It's much ado about a greenhouse.

A huge and well-lighted greenhouse opened last year on the Polish side of the border with the Czech Republic. The light helps tomatoes grow, and makes Czech neighbors growl.

The dispute has engaged diplomats and the governments. The European Parliament might be the next stage for the spat.

The critics say light pollution from the greenhouse risks the future of a rare dark-sky reserve declared in the area, harms the environment and denies people a proper sleep. On the other hand, it creates much-needed jobs.

Members of the Czech Astronomical Society were the first to complain after their measurements confirmed what anyone can see, especially on cloudy nights, that this new installation produces intense light.

"This greenhouse is something completely new for us," astronomer Martin Gembec said on a recent night. He was on a hill about 12 kilometers (7.5 miles) from the greenhouse, which is on the edge of the Polish town of Bogatynia, next to a coal-fired power plant and a big open-pit brown coal mine.

"We have never seen anything like that and we are honestly shocked by it. It shines like a big city of a 100,000 people," Gembec said.

The regional government has asked the Polish ambassador to Prague and the Czech ambassador to Warsaw for help, while the issue was high on the agenda of last week's meeting of the environment ministers of the two countries in the Polish capital.

"We will try to find a solution," said Jacek Krzeminski, spokesman for Poland's Environment Ministry.

Martin Puta, the head of the regional government, has tried to reach the owner of the Citronex company that operates the greenhouse, but with no luck so far. The company has not responded to telephone and email requests by The Associated Press for comment. It says on its Web site the project is meant to help develop the region.

Puta said he was approaching members of the European Parliament in efforts to set up a public hearing there. In what some already seem as an overregulated EU, there's no regulation to deal with light pollution.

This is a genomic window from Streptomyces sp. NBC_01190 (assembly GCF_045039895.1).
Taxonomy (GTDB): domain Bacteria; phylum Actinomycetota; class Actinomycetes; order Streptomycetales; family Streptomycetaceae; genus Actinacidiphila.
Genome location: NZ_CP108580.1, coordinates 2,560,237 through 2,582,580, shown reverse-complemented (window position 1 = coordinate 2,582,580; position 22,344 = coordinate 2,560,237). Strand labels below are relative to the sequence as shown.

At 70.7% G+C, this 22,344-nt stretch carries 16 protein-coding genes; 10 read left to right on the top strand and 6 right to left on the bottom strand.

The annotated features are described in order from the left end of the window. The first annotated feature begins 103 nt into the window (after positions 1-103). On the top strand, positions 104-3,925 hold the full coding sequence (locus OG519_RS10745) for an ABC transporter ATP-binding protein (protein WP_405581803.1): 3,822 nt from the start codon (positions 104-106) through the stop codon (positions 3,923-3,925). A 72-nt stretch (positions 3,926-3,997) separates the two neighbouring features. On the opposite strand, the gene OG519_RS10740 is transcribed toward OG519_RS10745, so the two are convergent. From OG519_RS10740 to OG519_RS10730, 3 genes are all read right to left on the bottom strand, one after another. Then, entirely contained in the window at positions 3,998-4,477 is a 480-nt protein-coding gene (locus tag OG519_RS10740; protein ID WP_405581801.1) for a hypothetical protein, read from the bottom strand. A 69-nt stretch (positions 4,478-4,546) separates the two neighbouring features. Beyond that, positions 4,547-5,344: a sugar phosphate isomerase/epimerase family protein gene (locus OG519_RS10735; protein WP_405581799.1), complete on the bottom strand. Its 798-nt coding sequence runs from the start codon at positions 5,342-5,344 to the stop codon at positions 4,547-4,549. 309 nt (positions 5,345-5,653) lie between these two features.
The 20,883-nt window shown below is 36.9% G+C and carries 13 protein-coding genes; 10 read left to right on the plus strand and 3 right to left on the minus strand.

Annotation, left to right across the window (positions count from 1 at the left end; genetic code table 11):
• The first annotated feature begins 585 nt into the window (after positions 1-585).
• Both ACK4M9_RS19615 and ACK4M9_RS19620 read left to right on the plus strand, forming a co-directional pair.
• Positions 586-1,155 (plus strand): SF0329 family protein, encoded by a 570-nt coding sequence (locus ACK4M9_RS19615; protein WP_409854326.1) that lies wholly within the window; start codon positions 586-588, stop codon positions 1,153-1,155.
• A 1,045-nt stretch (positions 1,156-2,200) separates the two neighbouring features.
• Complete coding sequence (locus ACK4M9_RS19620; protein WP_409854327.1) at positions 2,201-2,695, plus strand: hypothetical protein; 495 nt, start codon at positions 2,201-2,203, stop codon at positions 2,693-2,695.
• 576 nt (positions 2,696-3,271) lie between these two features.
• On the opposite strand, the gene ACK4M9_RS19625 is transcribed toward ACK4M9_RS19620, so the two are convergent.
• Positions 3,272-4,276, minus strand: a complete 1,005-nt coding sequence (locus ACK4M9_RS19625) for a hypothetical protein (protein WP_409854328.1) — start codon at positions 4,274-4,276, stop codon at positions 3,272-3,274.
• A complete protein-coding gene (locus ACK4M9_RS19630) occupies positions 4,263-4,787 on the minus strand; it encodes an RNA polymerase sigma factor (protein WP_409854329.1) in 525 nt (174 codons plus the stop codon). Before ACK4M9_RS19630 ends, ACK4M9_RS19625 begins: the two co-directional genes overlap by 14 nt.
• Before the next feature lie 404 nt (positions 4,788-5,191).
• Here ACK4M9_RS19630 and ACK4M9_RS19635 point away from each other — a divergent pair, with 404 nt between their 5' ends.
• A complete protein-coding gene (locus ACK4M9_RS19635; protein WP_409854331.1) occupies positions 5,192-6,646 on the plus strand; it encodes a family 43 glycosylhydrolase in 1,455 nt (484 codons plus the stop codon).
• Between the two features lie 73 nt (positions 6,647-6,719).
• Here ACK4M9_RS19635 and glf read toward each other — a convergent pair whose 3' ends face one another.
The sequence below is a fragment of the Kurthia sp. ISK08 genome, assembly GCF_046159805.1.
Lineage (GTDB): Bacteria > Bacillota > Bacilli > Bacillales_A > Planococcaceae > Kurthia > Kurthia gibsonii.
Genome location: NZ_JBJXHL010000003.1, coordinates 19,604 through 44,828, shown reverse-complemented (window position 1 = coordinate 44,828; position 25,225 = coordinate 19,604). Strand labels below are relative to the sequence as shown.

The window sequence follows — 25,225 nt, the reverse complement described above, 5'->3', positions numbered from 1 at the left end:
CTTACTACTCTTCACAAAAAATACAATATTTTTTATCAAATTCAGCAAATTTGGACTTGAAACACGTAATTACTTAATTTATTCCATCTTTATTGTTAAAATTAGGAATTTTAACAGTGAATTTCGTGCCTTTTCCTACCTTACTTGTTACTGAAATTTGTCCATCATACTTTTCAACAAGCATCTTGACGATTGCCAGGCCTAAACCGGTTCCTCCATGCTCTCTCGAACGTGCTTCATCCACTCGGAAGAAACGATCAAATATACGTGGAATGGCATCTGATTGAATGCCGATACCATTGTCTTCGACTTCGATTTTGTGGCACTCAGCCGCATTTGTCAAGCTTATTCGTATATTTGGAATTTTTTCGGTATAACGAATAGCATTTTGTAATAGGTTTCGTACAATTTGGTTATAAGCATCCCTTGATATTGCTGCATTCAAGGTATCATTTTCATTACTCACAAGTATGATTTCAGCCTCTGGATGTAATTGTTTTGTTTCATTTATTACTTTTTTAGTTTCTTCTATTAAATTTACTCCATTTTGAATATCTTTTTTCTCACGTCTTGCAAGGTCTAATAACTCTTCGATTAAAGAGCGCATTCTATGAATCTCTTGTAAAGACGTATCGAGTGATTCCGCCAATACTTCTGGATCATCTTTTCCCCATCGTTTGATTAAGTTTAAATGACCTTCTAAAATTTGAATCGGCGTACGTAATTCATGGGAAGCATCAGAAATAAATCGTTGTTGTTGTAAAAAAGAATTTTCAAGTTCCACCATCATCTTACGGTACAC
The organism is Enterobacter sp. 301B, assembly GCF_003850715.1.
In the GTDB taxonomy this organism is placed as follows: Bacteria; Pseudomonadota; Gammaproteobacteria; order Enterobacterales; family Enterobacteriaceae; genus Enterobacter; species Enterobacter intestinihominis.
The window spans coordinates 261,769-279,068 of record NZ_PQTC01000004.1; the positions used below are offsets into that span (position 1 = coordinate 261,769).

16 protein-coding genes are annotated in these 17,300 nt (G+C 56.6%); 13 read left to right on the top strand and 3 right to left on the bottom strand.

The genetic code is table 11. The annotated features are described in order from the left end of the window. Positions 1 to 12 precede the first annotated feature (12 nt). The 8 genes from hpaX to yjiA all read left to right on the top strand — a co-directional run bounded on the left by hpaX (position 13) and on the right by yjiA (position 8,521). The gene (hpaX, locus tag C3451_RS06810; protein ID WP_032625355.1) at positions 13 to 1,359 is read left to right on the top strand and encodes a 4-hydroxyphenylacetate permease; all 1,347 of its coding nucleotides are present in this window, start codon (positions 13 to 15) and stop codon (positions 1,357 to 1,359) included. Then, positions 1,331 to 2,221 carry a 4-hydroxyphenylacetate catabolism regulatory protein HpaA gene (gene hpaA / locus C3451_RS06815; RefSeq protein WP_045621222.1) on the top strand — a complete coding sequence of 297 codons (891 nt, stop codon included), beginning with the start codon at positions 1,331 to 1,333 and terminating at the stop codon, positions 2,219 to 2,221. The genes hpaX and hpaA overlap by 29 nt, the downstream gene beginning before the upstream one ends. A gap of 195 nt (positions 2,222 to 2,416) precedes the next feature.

In Frydlant, a Czech town across the border, Mayor Dan Ramzer said he could understand that companies like Citronex create jobs "and that's a mantra for the Poles." But Ramzer wants the Czech complaints to be heard "because there is a night-sky reserve in the Jizerske Mountains and we don't to lose this unique thing."

"And another thing is that you have something on the horizon of Frydlant which disturbs the sleeping of the local people. Darkness is one of things we value highly here," Ramzer said.

He expressed hopes that Czech concerns would not go unnoticed as the greenhouse is planned to be expanded.

"We hope that they won't repeat the same mistake and will block the light from leaking."

The astronomers agree.

"We don't want to ruin anyone's business," Gembec said. "The situation is bad in the entire Europe, but they went too far. The best solution would be for this private company to accept (our concerns) and make steps to fix it. That is in this case to put blankets on it."

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Monika Scislowska in Warsaw, Poland contributed.